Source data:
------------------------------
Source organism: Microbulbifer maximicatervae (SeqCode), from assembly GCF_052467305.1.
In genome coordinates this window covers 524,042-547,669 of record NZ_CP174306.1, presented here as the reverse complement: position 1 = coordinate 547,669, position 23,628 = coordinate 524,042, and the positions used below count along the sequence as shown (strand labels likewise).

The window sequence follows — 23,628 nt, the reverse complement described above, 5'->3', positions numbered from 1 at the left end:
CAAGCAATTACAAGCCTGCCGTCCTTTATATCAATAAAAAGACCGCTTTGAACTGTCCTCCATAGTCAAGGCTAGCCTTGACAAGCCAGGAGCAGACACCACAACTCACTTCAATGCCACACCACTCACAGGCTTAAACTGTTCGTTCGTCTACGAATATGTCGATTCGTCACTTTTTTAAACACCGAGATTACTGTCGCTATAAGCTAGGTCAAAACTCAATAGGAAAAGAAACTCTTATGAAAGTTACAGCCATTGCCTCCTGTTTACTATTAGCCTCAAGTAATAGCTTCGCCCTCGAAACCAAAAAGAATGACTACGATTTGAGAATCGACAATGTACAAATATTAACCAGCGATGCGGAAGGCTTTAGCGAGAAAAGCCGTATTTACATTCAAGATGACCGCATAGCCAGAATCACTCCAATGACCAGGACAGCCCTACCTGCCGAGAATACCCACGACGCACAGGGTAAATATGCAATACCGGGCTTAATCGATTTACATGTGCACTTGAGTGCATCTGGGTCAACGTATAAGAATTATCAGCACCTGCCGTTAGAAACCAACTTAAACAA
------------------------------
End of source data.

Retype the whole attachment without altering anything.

Source organism: Microbulbifer maximicatervae (SeqCode), from assembly GCF_052467305.1.
In genome coordinates this window covers 524,042-547,669 of record NZ_CP174306.1, presented here as the reverse complement: position 1 = coordinate 547,669, position 23,628 = coordinate 524,042, and the positions used below count along the sequence as shown (strand labels likewise).

The window sequence follows — 23,628 nt, the reverse complement described above, 5'->3', positions numbered from 1 at the left end:
CAAGCAATTACAAGCCTGCCGTCCTTTATATCAATAAAAAGACCGCTTTGAACTGTCCTCCATAGTCAAGGCTAGCCTTGACAAGCCAGGAGCAGACACCACAACTCACTTCAATGCCACACCACTCACAGGCTTAAACTGTTCGTTCGTCTACGAATATGTCGATTCGTCACTTTTTTAAACACCGAGATTACTGTCGCTATAAGCTAGGTCAAAACTCAATAGGAAAAGAAACTCTTATGAAAGTTACAGCCATTGCCTCCTGTTTACTATTAGCCTCAAGTAATAGCTTCGCCCTCGAAACCAAAAAGAATGACTACGATTTGAGAATCGACAATGTACAAATATTAACCAGCGATGCGGAAGGCTTTAGCGAGAAAAGCCGTATTTACATTCAAGATGACCGCATAGCCAGAATCACTCCAATGACCAGGACAGCCCTACCTGCCGAGAATACCCACGACGCACAGGGTAAATATGCAATACCGGGCTTAATCGATTTACATGTGCACTTGAGTGCATCTGGGTCAACGTATAAGAATTATCAGCACCTGCCGTTAGAAACCAACTTAAACAA